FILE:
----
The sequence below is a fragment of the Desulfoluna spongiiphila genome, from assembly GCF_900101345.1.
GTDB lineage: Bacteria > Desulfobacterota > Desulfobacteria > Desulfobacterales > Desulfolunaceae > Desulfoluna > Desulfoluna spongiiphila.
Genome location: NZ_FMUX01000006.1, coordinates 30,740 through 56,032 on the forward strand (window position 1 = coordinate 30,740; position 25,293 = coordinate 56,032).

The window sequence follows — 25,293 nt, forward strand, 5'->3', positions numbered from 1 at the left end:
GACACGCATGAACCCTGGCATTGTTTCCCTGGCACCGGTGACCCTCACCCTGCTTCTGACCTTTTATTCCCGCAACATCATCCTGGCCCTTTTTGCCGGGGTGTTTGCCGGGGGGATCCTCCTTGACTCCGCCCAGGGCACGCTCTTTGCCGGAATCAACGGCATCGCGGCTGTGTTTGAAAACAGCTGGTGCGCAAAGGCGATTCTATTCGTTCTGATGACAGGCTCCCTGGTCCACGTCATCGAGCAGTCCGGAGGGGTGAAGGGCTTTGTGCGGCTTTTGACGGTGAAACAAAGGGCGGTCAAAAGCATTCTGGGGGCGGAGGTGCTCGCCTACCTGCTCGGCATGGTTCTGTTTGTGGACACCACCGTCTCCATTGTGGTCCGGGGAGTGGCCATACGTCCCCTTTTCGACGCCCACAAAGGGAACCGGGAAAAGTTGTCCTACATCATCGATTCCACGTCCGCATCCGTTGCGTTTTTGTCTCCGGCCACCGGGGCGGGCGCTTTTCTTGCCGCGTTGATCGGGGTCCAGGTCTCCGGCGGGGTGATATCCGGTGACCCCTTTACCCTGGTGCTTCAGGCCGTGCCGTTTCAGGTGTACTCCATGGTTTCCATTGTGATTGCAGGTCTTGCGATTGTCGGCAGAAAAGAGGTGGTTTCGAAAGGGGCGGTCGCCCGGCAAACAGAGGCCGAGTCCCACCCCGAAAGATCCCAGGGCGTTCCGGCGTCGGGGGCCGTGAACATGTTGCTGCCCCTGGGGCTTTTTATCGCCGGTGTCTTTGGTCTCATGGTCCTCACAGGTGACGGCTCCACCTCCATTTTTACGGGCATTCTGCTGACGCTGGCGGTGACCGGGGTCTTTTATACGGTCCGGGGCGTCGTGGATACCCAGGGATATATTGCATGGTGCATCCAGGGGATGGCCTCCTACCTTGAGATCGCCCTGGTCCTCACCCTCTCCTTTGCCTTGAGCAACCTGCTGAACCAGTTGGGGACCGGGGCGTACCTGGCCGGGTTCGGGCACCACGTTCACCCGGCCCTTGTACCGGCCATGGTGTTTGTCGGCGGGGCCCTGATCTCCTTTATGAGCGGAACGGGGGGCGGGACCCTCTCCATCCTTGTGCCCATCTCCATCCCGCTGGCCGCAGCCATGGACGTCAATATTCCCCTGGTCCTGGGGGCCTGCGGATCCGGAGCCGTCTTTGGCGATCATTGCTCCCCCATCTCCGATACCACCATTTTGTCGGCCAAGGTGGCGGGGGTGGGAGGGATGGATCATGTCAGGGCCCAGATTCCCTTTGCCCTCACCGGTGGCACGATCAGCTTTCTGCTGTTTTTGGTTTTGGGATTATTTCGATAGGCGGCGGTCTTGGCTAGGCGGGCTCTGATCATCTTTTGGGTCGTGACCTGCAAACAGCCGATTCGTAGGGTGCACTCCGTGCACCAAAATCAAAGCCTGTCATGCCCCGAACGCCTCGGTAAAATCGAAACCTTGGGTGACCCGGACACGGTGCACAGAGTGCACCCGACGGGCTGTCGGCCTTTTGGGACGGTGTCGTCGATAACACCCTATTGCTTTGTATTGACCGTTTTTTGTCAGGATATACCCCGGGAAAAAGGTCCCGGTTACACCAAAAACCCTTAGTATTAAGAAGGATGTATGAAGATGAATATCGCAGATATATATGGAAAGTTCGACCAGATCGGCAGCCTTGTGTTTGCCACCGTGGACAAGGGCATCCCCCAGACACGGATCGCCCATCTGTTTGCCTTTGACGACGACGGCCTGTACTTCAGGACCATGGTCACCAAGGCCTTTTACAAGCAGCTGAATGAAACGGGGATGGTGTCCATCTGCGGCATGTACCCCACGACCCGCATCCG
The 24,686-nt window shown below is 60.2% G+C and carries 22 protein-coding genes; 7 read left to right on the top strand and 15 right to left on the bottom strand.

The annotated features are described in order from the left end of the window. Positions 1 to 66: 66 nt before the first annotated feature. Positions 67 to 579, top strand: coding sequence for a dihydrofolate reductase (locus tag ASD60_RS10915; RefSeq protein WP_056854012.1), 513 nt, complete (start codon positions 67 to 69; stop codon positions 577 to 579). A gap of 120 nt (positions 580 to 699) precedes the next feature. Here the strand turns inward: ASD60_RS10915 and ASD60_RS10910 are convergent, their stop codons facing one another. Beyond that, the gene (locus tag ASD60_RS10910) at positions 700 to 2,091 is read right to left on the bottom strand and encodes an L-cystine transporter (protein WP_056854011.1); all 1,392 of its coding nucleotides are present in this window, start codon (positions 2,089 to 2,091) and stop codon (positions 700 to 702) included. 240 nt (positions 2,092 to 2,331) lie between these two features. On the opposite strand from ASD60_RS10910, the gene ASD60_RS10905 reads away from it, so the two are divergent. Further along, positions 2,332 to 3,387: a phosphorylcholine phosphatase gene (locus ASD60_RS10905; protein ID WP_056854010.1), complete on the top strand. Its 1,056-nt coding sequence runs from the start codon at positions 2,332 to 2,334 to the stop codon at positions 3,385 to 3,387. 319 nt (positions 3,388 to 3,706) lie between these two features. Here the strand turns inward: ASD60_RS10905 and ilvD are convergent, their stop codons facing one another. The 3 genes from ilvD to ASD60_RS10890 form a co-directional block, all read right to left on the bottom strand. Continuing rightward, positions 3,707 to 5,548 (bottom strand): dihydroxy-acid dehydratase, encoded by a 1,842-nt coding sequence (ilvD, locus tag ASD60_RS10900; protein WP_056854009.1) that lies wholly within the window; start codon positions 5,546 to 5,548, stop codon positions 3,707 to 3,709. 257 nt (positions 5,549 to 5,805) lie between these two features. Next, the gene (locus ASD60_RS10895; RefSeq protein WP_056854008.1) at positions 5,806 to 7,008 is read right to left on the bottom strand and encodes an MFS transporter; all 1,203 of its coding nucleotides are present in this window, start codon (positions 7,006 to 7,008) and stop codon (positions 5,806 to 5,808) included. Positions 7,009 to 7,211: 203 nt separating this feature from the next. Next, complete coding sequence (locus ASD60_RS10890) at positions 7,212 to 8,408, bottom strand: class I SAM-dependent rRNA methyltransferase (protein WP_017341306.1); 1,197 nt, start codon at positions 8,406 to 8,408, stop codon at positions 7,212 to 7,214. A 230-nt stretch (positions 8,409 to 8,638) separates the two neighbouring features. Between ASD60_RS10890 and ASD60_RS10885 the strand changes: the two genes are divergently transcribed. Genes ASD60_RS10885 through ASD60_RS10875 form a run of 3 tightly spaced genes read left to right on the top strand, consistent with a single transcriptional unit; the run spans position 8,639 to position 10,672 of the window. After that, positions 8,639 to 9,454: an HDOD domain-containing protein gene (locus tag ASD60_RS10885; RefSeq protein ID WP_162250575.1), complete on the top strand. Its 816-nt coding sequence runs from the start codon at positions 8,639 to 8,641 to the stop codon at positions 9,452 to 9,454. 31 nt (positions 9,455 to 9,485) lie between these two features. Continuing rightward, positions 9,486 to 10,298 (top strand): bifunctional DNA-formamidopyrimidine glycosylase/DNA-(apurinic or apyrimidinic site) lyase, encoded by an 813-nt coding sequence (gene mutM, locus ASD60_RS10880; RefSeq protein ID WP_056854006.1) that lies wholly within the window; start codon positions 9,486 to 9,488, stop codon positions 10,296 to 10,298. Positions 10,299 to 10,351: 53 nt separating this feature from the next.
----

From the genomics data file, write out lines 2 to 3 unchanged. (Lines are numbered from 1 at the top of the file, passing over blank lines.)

GTDB lineage: Bacteria > Desulfobacterota > Desulfobacteria > Desulfobacterales > Desulfolunaceae > Desulfoluna > Desulfoluna spongiiphila.
Genome location: NZ_FMUX01000006.1, coordinates 30,740 through 56,032 on the forward strand (window position 1 = coordinate 30,740; position 25,293 = coordinate 56,032).